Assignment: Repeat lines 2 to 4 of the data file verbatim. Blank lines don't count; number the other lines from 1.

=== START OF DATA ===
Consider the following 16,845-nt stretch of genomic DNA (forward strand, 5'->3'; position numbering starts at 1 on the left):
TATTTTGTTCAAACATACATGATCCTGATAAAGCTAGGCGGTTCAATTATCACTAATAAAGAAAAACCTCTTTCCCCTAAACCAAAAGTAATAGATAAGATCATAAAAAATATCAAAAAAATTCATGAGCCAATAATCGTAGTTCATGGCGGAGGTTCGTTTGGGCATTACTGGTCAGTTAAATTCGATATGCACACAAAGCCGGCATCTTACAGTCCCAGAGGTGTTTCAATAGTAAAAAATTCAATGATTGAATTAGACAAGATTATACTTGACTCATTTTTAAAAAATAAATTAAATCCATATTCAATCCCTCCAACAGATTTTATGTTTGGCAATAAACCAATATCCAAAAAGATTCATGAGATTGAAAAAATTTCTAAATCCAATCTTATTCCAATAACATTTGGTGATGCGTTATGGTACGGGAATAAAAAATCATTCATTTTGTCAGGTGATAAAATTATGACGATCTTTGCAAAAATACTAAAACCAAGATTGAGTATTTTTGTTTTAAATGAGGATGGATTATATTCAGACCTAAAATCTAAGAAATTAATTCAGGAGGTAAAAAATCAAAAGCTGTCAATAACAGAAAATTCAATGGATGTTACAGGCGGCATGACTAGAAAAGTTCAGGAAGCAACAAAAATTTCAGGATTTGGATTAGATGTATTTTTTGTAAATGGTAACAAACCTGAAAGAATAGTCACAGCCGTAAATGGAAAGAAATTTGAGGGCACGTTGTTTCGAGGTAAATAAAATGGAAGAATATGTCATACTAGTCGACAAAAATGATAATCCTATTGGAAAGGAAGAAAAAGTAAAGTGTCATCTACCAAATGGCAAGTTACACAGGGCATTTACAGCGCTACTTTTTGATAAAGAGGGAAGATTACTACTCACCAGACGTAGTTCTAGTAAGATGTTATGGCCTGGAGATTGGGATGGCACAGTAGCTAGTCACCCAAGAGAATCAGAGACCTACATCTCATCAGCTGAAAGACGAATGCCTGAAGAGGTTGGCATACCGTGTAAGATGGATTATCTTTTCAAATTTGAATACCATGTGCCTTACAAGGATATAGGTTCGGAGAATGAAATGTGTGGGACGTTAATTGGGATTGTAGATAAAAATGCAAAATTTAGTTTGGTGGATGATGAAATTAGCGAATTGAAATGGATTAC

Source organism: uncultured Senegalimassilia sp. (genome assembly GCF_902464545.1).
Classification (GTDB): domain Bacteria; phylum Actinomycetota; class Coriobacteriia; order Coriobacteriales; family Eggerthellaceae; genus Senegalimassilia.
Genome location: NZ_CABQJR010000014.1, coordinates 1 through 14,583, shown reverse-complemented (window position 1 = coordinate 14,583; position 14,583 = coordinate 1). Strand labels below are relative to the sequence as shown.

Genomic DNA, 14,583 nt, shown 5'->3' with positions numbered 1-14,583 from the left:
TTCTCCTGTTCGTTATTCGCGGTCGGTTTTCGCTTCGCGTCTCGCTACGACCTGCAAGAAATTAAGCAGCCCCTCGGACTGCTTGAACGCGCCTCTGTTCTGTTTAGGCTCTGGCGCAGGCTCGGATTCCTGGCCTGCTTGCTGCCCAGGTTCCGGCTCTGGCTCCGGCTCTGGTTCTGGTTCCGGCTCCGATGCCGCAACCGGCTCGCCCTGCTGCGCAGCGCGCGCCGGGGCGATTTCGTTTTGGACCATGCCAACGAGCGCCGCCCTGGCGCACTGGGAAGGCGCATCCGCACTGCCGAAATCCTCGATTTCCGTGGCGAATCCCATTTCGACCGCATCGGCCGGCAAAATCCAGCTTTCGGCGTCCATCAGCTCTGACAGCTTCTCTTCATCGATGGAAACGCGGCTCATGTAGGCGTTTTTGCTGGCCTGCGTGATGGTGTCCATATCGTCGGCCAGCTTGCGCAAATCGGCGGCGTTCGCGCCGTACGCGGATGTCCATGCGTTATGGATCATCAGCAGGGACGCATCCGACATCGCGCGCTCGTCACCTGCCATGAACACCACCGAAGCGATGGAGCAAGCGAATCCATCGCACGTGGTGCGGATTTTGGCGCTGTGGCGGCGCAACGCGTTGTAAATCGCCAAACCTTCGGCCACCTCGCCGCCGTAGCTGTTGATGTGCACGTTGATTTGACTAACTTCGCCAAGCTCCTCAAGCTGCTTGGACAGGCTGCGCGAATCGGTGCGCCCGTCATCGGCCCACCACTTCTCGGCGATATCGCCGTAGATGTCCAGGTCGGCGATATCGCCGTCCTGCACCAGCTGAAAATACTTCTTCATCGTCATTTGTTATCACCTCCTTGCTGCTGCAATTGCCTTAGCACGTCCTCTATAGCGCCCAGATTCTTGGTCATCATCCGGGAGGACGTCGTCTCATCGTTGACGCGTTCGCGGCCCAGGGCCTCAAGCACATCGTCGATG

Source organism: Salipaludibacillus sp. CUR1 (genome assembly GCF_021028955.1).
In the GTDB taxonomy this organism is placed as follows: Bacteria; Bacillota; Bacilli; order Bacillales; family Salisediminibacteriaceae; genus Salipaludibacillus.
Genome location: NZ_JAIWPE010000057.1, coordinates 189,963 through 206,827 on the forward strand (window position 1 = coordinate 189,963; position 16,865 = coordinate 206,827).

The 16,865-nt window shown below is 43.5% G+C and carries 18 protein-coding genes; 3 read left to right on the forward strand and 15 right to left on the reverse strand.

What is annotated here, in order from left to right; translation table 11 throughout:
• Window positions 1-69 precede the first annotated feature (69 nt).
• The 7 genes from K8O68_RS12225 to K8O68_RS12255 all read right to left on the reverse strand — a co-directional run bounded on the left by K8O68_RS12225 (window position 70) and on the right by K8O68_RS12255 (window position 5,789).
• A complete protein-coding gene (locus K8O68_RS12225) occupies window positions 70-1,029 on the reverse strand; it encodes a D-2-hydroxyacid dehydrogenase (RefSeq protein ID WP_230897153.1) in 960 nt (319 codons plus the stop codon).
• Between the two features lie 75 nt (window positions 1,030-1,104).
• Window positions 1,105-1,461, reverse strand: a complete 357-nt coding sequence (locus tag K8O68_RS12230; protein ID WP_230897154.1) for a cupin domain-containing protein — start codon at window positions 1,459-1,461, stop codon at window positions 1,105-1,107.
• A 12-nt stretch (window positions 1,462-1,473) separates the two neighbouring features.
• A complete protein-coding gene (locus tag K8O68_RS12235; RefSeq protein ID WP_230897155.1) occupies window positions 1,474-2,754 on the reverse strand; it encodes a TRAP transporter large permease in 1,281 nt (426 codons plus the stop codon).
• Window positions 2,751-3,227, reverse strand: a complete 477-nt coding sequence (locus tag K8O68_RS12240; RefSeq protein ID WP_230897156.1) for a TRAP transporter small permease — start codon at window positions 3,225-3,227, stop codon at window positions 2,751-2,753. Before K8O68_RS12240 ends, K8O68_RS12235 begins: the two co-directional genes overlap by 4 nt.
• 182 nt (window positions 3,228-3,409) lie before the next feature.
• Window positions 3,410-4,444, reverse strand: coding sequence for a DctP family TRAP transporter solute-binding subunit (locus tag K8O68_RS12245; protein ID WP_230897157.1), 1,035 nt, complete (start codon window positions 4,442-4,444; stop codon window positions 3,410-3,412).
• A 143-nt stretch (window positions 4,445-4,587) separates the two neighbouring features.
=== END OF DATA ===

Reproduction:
TATTTTGTTCAAACATACATGATCCTGATAAAGCTAGGCGGTTCAATTATCACTAATAAAGAAAAACCTCTTTCCCCTAAACCAAAAGTAATAGATAAGATCATAAAAAATATCAAAAAAATTCATGAGCCAATAATCGTAGTTCATGGCGGAGGTTCGTTTGGGCATTACTGGTCAGTTAAATTCGATATGCACACAAAGCCGGCATCTTACAGTCCCAGAGGTGTTTCAATAGTAAAAAATTCAATGATTGAATTAGACAAGATTATACTTGACTCATTTTTAAAAAATAAATTAAATCCATATTCAATCCCTCCAACAGATTTTATGTTTGGCAATAAACCAATATCCAAAAAGATTCATGAGATTGAAAAAATTTCTAAATCCAATCTTATTCCAATAACATTTGGTGATGCGTTATGGTACGGGAATAAAAAATCATTCATTTTGTCAGGTGATAAAATTATGACGATCTTTGCAAAAATACTAAAACCAAGATTGAGTATTTTTGTTTTAAATGAGGATGGATTATATTCAGACCTAAAATCTAAGAAATTAATTCAGGAGGTAAAAAATCAAAAGCTGTCAATAACAGAAAATTCAATGGATGTTACAGGCGGCATGACTAGAAAAGTTCAGGAAGCAACAAAAATTTCAGGATTTGGATTAGATGTATTTTTTGTAAATGGTAACAAACCTGAAAGAATAGTCACAGCCGTAAATGGAAAGAAATTTGAGGGCACGTTGTTTCGAGGTAAATAAAATGGAAGAATATGTCATACTAGTCGACAAAAATGATAATCCTATTGGAAAGGAAGAAAAAGTAAAGTGTCATCTACCAAATGGCAAGTTACACAGGGCATTTACAGCGCTACTTTTTGATAAAGAGGGAAGATTACTACTCACCAGACGTAGTTCTAGTAAGATGTTATGGCCTGGAGATTGGGATGGCACAGTAGCTAGTCACCCAAGAGAATCAGAGACCTACATCTCATCAGCTGAAAGACGAATGCCTGAAGAGGTTGGCATACCGTGTAAGATGGATTATCTTTTCAAATTTGAATACCATGTGCCTTACAAGGATATAGGTTCGGAGAATGAAATGTGTGGGACGTTAATTGGGATTGTAGATAAAAATGCAAAATTTAGTTTGGTGGATGATGAAATTAGCGAATTGAAATGGATTAC

Source organism: uncultured Senegalimassilia sp. (genome assembly GCF_902464545.1).
Classification (GTDB): domain Bacteria; phylum Actinomycetota; class Coriobacteriia; order Coriobacteriales; family Eggerthellaceae; genus Senegalimassilia.